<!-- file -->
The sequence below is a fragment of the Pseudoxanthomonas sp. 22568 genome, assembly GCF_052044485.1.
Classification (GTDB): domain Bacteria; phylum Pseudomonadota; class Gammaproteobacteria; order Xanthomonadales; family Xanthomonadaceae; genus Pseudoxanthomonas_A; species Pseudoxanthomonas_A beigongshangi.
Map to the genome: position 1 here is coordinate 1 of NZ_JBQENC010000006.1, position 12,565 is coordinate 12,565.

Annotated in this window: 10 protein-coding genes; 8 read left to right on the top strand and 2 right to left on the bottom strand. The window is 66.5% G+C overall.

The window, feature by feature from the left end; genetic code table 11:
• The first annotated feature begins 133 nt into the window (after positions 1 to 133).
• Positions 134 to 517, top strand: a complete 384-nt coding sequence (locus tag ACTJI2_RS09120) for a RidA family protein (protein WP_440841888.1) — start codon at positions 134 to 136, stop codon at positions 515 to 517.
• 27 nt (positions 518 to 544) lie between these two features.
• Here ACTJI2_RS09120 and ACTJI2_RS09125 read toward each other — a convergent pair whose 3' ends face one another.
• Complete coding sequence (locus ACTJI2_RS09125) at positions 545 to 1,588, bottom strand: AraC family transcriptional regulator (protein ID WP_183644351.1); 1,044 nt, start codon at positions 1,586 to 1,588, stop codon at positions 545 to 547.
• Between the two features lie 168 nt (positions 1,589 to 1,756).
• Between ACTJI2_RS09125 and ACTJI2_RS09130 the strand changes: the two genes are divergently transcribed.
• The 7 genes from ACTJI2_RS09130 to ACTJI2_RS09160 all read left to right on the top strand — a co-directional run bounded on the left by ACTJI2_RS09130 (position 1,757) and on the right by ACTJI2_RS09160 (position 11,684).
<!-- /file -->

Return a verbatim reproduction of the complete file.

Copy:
The sequence below is a fragment of the Pseudoxanthomonas sp. 22568 genome, assembly GCF_052044485.1.
Classification (GTDB): domain Bacteria; phylum Pseudomonadota; class Gammaproteobacteria; order Xanthomonadales; family Xanthomonadaceae; genus Pseudoxanthomonas_A; species Pseudoxanthomonas_A beigongshangi.
Map to the genome: position 1 here is coordinate 1 of NZ_JBQENC010000006.1, position 12,565 is coordinate 12,565.

Annotated in this window: 10 protein-coding genes; 8 read left to right on the top strand and 2 right to left on the bottom strand. The window is 66.5% G+C overall.

The window, feature by feature from the left end; genetic code table 11:
• The first annotated feature begins 133 nt into the window (after positions 1 to 133).
• Positions 134 to 517, top strand: a complete 384-nt coding sequence (locus tag ACTJI2_RS09120) for a RidA family protein (protein WP_440841888.1) — start codon at positions 134 to 136, stop codon at positions 515 to 517.
• 27 nt (positions 518 to 544) lie between these two features.
• Here ACTJI2_RS09120 and ACTJI2_RS09125 read toward each other — a convergent pair whose 3' ends face one another.
• Complete coding sequence (locus ACTJI2_RS09125) at positions 545 to 1,588, bottom strand: AraC family transcriptional regulator (protein ID WP_183644351.1); 1,044 nt, start codon at positions 1,586 to 1,588, stop codon at positions 545 to 547.
• Between the two features lie 168 nt (positions 1,589 to 1,756).
• Between ACTJI2_RS09125 and ACTJI2_RS09130 the strand changes: the two genes are divergently transcribed.
• The 7 genes from ACTJI2_RS09130 to ACTJI2_RS09160 all read left to right on the top strand — a co-directional run bounded on the left by ACTJI2_RS09130 (position 1,757) and on the right by ACTJI2_RS09160 (position 11,684).